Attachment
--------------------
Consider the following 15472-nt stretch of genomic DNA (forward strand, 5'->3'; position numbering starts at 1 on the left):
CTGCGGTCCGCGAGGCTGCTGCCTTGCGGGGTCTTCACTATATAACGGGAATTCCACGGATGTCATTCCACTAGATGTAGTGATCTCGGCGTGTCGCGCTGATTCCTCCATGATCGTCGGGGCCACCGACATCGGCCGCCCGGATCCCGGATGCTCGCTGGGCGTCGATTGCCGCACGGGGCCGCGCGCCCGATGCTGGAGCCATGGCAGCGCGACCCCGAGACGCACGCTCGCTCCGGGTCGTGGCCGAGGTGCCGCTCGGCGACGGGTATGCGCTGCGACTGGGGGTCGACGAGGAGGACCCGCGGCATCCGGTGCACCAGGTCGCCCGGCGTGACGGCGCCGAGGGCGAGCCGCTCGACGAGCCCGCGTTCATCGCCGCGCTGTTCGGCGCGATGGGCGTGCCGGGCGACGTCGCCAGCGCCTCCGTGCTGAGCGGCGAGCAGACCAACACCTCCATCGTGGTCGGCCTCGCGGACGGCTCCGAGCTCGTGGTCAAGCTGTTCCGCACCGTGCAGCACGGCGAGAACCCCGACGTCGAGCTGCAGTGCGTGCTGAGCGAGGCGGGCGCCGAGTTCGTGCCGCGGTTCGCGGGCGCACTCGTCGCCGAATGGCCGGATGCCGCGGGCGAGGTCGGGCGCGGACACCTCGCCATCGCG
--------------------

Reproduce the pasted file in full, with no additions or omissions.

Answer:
Consider the following 15472-nt stretch of genomic DNA (forward strand, 5'->3'; position numbering starts at 1 on the left):
CTGCGGTCCGCGAGGCTGCTGCCTTGCGGGGTCTTCACTATATAACGGGAATTCCACGGATGTCATTCCACTAGATGTAGTGATCTCGGCGTGTCGCGCTGATTCCTCCATGATCGTCGGGGCCACCGACATCGGCCGCCCGGATCCCGGATGCTCGCTGGGCGTCGATTGCCGCACGGGGCCGCGCGCCCGATGCTGGAGCCATGGCAGCGCGACCCCGAGACGCACGCTCGCTCCGGGTCGTGGCCGAGGTGCCGCTCGGCGACGGGTATGCGCTGCGACTGGGGGTCGACGAGGAGGACCCGCGGCATCCGGTGCACCAGGTCGCCCGGCGTGACGGCGCCGAGGGCGAGCCGCTCGACGAGCCCGCGTTCATCGCCGCGCTGTTCGGCGCGATGGGCGTGCCGGGCGACGTCGCCAGCGCCTCCGTGCTGAGCGGCGAGCAGACCAACACCTCCATCGTGGTCGGCCTCGCGGACGGCTCCGAGCTCGTGGTCAAGCTGTTCCGCACCGTGCAGCACGGCGAGAACCCCGACGTCGAGCTGCAGTGCGTGCTGAGCGAGGCGGGCGCCGAGTTCGTGCCGCGGTTCGCGGGCGCACTCGTCGCCGAATGGCCGGATGCCGCGGGCGAGGTCGGGCGCGGACACCTCGCCATCGCG